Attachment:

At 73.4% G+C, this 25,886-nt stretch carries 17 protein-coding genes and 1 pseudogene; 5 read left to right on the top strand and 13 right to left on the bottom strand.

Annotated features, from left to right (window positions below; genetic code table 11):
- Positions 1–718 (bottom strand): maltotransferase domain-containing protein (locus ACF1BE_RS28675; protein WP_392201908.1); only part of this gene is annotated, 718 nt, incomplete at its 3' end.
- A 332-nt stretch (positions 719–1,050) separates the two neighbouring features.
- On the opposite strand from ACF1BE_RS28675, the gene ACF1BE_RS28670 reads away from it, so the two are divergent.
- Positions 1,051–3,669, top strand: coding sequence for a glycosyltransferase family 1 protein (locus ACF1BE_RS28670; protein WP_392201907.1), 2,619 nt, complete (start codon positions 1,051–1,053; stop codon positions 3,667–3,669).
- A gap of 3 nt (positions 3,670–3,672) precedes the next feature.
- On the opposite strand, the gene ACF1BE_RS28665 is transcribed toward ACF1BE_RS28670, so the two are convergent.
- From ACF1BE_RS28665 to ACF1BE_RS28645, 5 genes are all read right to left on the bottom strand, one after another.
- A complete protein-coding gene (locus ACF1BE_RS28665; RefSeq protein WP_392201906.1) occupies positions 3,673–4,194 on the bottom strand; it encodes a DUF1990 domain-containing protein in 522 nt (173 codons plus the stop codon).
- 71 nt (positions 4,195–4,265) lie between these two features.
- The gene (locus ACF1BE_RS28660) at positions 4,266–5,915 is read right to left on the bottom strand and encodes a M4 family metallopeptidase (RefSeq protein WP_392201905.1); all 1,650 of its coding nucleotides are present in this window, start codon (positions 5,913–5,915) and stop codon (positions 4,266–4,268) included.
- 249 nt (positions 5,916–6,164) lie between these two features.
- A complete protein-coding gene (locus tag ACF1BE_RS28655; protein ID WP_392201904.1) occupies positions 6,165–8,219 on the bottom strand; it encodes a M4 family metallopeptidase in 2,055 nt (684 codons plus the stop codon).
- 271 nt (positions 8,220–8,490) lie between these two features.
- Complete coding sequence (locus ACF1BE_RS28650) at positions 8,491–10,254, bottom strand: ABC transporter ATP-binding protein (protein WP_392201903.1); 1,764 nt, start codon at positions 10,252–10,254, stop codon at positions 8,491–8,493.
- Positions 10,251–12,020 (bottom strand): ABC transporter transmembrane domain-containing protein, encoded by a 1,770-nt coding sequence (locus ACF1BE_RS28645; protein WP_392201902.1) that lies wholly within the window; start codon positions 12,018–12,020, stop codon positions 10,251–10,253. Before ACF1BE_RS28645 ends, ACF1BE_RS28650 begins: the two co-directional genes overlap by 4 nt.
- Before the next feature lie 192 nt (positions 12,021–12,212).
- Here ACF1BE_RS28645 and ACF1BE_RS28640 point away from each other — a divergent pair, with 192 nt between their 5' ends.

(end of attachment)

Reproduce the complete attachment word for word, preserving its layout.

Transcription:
At 73.4% G+C, this 25,886-nt stretch carries 17 protein-coding genes and 1 pseudogene; 5 read left to right on the top strand and 13 right to left on the bottom strand.

Annotated features, from left to right (window positions below; genetic code table 11):
- Positions 1–718 (bottom strand): maltotransferase domain-containing protein (locus ACF1BE_RS28675; protein WP_392201908.1); only part of this gene is annotated, 718 nt, incomplete at its 3' end.
- A 332-nt stretch (positions 719–1,050) separates the two neighbouring features.
- On the opposite strand from ACF1BE_RS28675, the gene ACF1BE_RS28670 reads away from it, so the two are divergent.
- Positions 1,051–3,669, top strand: coding sequence for a glycosyltransferase family 1 protein (locus ACF1BE_RS28670; protein WP_392201907.1), 2,619 nt, complete (start codon positions 1,051–1,053; stop codon positions 3,667–3,669).
- A gap of 3 nt (positions 3,670–3,672) precedes the next feature.
- On the opposite strand, the gene ACF1BE_RS28665 is transcribed toward ACF1BE_RS28670, so the two are convergent.
- From ACF1BE_RS28665 to ACF1BE_RS28645, 5 genes are all read right to left on the bottom strand, one after another.
- A complete protein-coding gene (locus ACF1BE_RS28665; RefSeq protein WP_392201906.1) occupies positions 3,673–4,194 on the bottom strand; it encodes a DUF1990 domain-containing protein in 522 nt (173 codons plus the stop codon).
- 71 nt (positions 4,195–4,265) lie between these two features.
- The gene (locus ACF1BE_RS28660) at positions 4,266–5,915 is read right to left on the bottom strand and encodes a M4 family metallopeptidase (RefSeq protein WP_392201905.1); all 1,650 of its coding nucleotides are present in this window, start codon (positions 5,913–5,915) and stop codon (positions 4,266–4,268) included.
- 249 nt (positions 5,916–6,164) lie between these two features.
- A complete protein-coding gene (locus tag ACF1BE_RS28655; protein ID WP_392201904.1) occupies positions 6,165–8,219 on the bottom strand; it encodes a M4 family metallopeptidase in 2,055 nt (684 codons plus the stop codon).
- 271 nt (positions 8,220–8,490) lie between these two features.
- Complete coding sequence (locus ACF1BE_RS28650) at positions 8,491–10,254, bottom strand: ABC transporter ATP-binding protein (protein WP_392201903.1); 1,764 nt, start codon at positions 10,252–10,254, stop codon at positions 8,491–8,493.
- Positions 10,251–12,020 (bottom strand): ABC transporter transmembrane domain-containing protein, encoded by a 1,770-nt coding sequence (locus ACF1BE_RS28645; protein WP_392201902.1) that lies wholly within the window; start codon positions 12,018–12,020, stop codon positions 10,251–10,253. Before ACF1BE_RS28645 ends, ACF1BE_RS28650 begins: the two co-directional genes overlap by 4 nt.
- Before the next feature lie 192 nt (positions 12,021–12,212).
- Here ACF1BE_RS28645 and ACF1BE_RS28640 point away from each other — a divergent pair, with 192 nt between their 5' ends.